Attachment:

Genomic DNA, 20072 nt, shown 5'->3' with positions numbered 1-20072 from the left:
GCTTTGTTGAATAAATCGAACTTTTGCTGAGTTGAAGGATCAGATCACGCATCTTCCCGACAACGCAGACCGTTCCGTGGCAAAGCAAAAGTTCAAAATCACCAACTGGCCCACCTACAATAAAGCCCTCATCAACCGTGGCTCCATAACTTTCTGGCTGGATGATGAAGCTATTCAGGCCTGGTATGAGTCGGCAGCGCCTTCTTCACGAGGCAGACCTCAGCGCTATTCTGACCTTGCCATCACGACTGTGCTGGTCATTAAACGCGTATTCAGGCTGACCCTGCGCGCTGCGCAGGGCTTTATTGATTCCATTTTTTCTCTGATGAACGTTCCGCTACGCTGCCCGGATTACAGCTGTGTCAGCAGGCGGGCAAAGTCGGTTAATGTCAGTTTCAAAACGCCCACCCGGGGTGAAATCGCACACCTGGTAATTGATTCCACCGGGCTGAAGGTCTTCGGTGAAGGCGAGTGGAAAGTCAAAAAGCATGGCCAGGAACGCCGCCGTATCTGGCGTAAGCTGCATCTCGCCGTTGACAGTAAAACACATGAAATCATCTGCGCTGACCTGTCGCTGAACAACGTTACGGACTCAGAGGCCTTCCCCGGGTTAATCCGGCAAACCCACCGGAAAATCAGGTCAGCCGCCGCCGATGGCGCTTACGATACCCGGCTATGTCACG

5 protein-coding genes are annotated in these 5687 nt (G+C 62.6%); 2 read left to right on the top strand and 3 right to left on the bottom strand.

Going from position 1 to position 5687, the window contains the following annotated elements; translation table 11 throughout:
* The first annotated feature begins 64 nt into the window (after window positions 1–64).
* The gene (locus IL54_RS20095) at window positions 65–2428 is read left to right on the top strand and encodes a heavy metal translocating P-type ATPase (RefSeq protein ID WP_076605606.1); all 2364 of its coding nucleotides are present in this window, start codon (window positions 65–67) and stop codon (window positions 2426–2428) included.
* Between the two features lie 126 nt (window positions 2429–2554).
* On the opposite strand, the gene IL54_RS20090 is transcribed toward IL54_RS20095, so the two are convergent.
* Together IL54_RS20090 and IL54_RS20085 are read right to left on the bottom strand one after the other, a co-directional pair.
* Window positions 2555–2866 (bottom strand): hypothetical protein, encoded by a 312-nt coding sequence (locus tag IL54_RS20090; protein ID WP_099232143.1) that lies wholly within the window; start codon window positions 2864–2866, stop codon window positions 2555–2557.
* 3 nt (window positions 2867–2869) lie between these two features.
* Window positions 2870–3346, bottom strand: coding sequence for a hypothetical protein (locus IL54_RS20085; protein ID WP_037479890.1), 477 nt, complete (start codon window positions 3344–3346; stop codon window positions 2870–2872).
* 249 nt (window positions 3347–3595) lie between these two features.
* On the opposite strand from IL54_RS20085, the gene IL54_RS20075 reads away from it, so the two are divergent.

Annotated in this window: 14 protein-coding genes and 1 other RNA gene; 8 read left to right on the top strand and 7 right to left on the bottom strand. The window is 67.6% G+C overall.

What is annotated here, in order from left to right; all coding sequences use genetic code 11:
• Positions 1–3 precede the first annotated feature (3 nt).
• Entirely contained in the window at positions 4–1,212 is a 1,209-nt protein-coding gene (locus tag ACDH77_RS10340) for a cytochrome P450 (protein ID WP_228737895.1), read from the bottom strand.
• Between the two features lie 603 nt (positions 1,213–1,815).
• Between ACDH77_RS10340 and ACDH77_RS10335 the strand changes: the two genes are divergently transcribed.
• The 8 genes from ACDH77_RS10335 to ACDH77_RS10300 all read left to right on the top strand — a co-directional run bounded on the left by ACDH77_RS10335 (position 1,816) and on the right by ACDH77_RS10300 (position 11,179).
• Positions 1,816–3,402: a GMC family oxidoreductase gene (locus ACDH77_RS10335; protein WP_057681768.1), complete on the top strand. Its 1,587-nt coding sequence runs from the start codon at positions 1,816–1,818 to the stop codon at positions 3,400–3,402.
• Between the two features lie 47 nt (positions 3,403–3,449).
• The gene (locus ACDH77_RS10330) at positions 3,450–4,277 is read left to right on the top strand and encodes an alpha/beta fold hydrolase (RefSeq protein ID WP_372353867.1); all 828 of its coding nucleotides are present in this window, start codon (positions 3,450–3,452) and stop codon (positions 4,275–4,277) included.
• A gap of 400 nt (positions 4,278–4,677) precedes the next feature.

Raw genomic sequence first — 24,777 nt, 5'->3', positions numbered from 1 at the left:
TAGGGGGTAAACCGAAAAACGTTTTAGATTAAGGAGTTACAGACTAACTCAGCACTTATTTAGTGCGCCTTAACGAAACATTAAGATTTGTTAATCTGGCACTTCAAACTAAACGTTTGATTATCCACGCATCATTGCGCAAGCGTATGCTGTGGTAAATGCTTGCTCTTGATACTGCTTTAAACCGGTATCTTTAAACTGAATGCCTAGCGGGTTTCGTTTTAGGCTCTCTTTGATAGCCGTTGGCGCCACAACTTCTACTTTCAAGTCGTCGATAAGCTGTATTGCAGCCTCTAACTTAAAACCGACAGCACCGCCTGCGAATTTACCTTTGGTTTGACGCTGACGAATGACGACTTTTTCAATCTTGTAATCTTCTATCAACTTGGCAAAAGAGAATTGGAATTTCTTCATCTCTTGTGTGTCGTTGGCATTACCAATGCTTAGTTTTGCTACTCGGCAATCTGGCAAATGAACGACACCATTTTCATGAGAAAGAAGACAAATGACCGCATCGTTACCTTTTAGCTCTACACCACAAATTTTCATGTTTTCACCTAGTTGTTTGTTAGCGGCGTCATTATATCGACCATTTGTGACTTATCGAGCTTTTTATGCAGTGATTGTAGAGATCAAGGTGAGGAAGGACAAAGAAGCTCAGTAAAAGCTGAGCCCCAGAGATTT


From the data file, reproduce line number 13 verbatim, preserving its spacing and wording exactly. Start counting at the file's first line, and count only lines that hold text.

* 249 nt (window positions 3347–3595) lie between these two features.